Perils, politics and prospects of groundwater in India

How can India change the game on groundwater management to deal with its overexploited aquifers?
An irrigation well at Randullabad, Maharashtra. (Image source: India Water Portal on Flickr) An irrigation well at Randullabad, Maharashtra. (Image source: India Water Portal on Flickr)

After independence, India was largely food insecure but post Green Revolution around the 1970s, foodgrain production increased manifold consequently reducing food insecurity and poverty in the country, in spite of rapid population growth. Its ability to achieve targeted results was largely dependent on the explosion of groundwater abstraction mechanisms like tubewells. Groundwater development continued unfettered, especially with rise in rural electrification, and an increasing number of aquifers have now reached unsustainable levels of exploitation.

Currently, India is one of the largest exporters of agricultural produce and leads the global charts on virtual water export - most of which comes from groundwater. Now that India’s groundwater table is declining alarmingly across the country, a large number of demand and supply management strategies are being tried out but there are no mechanisms in place to regulate over 20 million wells.

The per capita water availability in India has been constantly dwindling and at the current rate of population increase, and groundwater abstraction, it is predicted that India will be severely water stressed by 2050. Impacts of climate change, already visible as severe droughts and deluges in the same year, is likely to make the situation even worse. Erratic, high intensity, low frequency precipitation will continue to increase run-off, which will eventually affect groundwater recharge.

The pressure of 17% of the global population that resides in India on meagre 4% of the total water resources has unleashed problems of quality, quantity, equity, access, and overall sustainability. India has one of the worst water quality conditions in the world resulting both from geogenic contamination (fluoride, arsenic, etc.) and biological contamination, mostly as a result of human actions.

Emerging directions for groundwater management

Managing groundwater has been a mammoth task for all countries - large and small, and several strategies have been tried out for better, more efficient groundwater management. Command and control strategies to regulate extraction of groundwater have been implemented in pockets in India but for a country of this size, enforcement of regulations is a big challenge.

Community-based groundwater management approaches have shown positive results given the strong social capital in most rural areas of the country. But making this approach work has meant intensive and long engagement of one or the other resource/ expert organizations - the paucity of which have hindered scale-up of such models. Many developed countries have tried market-based methods to regulate groundwater extraction and use but with largely unregulated and informal water markets both for irrigation and domestic uses, it is less likely to work in a developing country like India.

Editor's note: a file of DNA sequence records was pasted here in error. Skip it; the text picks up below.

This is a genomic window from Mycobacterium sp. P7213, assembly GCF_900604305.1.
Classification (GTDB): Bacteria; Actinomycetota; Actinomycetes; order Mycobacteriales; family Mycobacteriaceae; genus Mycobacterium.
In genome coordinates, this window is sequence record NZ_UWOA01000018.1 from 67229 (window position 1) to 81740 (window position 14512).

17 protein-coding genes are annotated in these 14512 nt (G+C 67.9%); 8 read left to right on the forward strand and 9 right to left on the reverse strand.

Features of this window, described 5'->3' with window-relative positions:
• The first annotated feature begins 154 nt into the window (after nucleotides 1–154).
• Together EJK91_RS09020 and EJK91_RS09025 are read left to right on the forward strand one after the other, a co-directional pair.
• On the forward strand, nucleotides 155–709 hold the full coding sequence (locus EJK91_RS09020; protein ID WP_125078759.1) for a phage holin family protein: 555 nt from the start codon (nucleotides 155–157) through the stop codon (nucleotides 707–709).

Supply augmentation has been a focus of India’s governments and civil society organizations for the last four decades with several watershed programs dotting the water management landscape of India since the 1950s. Even though estimation of Managed Aquifer Recharge (MAR) potential has been a challenge, it can be safely said that India has the largest MAR potential in the world. MAR is the intentional recharge of aquifers by directing flow of surface water into them for their subsequent recovery.

In India, it has been achieved by increasing the surface area of water harvesting bodies (like tanks) through desiltation, slowing down flow of water along a slope through trenches, field bunding, gully plugging etc. But without efficient demand management, recharge measures solely cannot keep groundwater from declining. The government has promoted water saving technologies like drip and sprinklers in agriculture, incentivized less-water intensive crops through subsidies and the agricultural policy of Minimum Support Price but their effectiveness in demand management is yet to be ascertained.

India has drafted three water policies since independence and the focus has shifted from provisioning of basic water and sanitation services to people in 1987 to use of data for better decision making in 2012. Guidelines of the policies, however, have not been translated to action on the ground. Recommended authorities at basin-level have not been created so far and the role of communities in water management has not shaped up as recommended. Poor investment in developing capacities of community-level functionaries, fragmented accountabilities between agencies, and externalities caused by other policies and programs (energy, food etc.) are some issues that need to be resolved in the next National Water Policy, which is expected to be drafted in 2020.

Meanwhile, as water users, every person - whether residing in urban or rural area - needs to understand the importance of reducing consumption, promoting recycling and reuse, preventing contamination and pollution, and increasing awareness of fellow users on water related issues. After all, in a country with nearly 1.4 billion people, every drop can make a difference. 




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